On Nader, CWI, Risch's water and more

Nader wants on Idaho ballot

He's back. Ralph Nader is running for president, again, and citydesk spotted a crew of signature gatherers at the Farmers' Market on Saturday, Aug. 16, trying to get him on the Idaho ballot.

They need 5,985 verified signatures by Monday, Aug. 25, and were shooting for 12,000 just in case. According to Idaho coordinator Ciarran Burch, the campaign has about 2,500 verified signatures and may file a lawsuit against the Secretary of State challenging the state's policy on out-of-state signature gatherers.

In case you hadn't heard, Nader is running for President with Matt Gonzalez, a former San Francisco Supervisor and mayoral candidate. Nader tried and failed to get on the ballot in Idaho in 2004. The Secretary of State ruled that he was short more than 600 signatures and a judge agreed, but Nader got 1,115 write-in votes anyway.

Nader is already on at least two-dozen ballots and has filed for even more.

Libertarian candidate Bob Barr has already qualified in Idaho and will appear with Democrat Barack Obama and Republican John McCain.

And where's Chuck Baldwin?

On Idaho's most urban news column

And what is citydesk you ask?

In place of News Shorts, this space will now be called BW's citydesk, a weekly roundup of Idaho's most urban news. It will be a companion to our citydesk blog, which, after we figure out how to define a host header and resolve various IP addresses, will be available this week at

The citydesk is a place to keep readers updated on stories we've covered, short news tips and things that are funny as hell. In a serious way.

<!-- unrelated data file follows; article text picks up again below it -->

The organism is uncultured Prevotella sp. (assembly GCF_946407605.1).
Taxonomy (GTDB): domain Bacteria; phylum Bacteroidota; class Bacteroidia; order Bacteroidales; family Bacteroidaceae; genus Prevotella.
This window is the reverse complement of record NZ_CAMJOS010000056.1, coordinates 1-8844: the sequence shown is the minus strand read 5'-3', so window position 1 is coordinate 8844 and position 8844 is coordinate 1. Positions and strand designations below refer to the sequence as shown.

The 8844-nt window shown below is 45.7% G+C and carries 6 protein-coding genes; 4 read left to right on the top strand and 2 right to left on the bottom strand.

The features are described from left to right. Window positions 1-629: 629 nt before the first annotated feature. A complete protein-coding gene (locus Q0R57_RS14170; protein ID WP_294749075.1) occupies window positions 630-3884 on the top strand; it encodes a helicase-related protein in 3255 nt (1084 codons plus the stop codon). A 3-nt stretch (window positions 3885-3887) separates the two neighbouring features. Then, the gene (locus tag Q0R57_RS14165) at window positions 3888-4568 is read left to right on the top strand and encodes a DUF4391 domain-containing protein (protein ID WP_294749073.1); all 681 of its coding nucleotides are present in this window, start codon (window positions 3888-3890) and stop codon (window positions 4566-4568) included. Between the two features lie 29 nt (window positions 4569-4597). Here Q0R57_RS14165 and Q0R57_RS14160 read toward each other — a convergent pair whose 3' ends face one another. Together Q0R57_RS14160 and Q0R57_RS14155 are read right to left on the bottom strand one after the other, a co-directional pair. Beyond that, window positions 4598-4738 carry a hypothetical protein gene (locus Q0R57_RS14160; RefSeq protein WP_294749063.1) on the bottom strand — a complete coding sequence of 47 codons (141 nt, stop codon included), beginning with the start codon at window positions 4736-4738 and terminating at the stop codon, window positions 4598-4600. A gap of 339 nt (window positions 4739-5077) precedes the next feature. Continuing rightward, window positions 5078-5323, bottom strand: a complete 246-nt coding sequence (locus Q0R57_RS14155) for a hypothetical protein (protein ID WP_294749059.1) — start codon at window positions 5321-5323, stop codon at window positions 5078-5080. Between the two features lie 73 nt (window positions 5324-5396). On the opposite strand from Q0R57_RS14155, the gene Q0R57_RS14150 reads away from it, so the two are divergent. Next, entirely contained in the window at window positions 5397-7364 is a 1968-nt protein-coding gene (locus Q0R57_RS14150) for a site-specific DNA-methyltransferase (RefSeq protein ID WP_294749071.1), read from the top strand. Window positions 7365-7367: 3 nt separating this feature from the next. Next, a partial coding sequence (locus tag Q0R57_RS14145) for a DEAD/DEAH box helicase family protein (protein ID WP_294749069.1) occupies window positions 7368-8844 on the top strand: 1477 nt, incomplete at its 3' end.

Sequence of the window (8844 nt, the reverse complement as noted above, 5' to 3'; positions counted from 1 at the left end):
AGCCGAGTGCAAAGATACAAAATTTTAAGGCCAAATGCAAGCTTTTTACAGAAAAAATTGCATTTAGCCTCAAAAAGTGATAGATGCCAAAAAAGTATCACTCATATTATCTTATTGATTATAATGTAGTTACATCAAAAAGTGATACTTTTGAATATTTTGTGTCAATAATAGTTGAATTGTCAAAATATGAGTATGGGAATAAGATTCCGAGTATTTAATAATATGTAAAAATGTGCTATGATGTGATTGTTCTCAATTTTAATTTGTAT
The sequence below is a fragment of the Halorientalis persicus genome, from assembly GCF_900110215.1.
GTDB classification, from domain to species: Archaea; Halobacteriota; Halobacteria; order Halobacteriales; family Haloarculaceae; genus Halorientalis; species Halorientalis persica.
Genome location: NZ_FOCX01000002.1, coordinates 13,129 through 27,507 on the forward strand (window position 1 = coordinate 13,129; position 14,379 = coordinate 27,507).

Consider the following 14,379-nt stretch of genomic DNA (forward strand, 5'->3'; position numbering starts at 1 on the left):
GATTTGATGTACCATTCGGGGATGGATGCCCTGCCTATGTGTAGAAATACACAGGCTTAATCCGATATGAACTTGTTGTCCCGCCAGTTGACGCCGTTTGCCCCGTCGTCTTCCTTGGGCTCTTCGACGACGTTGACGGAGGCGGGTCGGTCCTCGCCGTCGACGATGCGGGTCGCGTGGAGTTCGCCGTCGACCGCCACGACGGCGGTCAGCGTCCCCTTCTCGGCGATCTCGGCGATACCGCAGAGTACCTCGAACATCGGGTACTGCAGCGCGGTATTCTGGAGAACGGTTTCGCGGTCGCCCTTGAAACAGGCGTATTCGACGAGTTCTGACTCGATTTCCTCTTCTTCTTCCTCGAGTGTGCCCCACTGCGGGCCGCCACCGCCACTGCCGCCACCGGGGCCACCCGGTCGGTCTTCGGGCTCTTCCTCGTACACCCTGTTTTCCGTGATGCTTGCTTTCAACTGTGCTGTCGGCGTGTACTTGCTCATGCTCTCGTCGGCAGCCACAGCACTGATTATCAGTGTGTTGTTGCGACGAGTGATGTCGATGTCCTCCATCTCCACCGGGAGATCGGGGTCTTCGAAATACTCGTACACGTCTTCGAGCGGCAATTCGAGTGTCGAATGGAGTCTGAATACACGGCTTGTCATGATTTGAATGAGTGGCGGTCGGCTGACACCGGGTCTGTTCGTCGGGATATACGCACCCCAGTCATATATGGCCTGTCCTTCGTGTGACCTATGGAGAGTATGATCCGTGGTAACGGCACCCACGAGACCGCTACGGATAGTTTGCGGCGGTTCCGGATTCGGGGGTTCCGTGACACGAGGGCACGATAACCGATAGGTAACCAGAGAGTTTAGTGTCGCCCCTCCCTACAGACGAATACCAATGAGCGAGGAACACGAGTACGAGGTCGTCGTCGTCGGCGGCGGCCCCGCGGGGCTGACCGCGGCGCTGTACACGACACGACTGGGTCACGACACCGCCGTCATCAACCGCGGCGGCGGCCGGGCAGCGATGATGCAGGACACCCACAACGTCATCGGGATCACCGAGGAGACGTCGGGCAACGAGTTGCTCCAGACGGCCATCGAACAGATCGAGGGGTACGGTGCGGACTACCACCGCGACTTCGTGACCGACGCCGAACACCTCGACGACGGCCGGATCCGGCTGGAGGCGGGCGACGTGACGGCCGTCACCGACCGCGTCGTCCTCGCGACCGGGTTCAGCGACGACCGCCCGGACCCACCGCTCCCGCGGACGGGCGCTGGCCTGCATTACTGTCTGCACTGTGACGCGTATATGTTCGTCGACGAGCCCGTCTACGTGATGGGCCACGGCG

For example, we reported a few weeks ago in these pages that the College of Western Idaho trustees would also appear on the November election ballot and that it was quite easy to register as a candidate.

Well, two of the sitting trustees, all appointed by the State Board of Education, are not running again. Hatch Barrett and Jerry Hess will not file for the election, so at least two seats are wide open.

Hess, who is 70, told the Idaho Statesman that it was a lot of work.

And the funny as hell in a serious way part: Boise Guardian's Dave Frazier called with this news after it appeared in the Statesman. He wanted to conspire with BW to foment a board takeover. We declined to conspire, but do encourage anyone with an interest in community colleges to throw in his or her hat.

Incidentally, if you want to learn more about the college, attend an forum on upcoming Thursdays: Aug. 21 at 7 p.m. at the Nampa Civic Center and Aug. 28 at 7 p.m. at the Boise Centre on the Grove.

Farm labor contractor cited

Since Idaho established a farm labor contractor license in 2003, eight contractors have been convicted of operating without a license.

The latest case involves Hector Hugo Flores, 35, of Buhl, who is expected to appear in Twin Falls magistrate court the day this issue of BW hits the streets. According to the Idaho Department of Labor, Flores told a compliance officer in a bean field that he took money from farmers and paid the crew but that he was not a contractor.

The Twin Falls Sheriff didn't buy it and cited Flores.

Apparently it runs in the family. Flores' father, Jose Flores, was fined $300 in 2006 for the same crime.

About three dozen farm labor contractors are registered with the state, which is supposed to ensure that farm workers are paid fairly.

E-hitching to work

The Idaho Transportation Department has a new way for folks to get to work: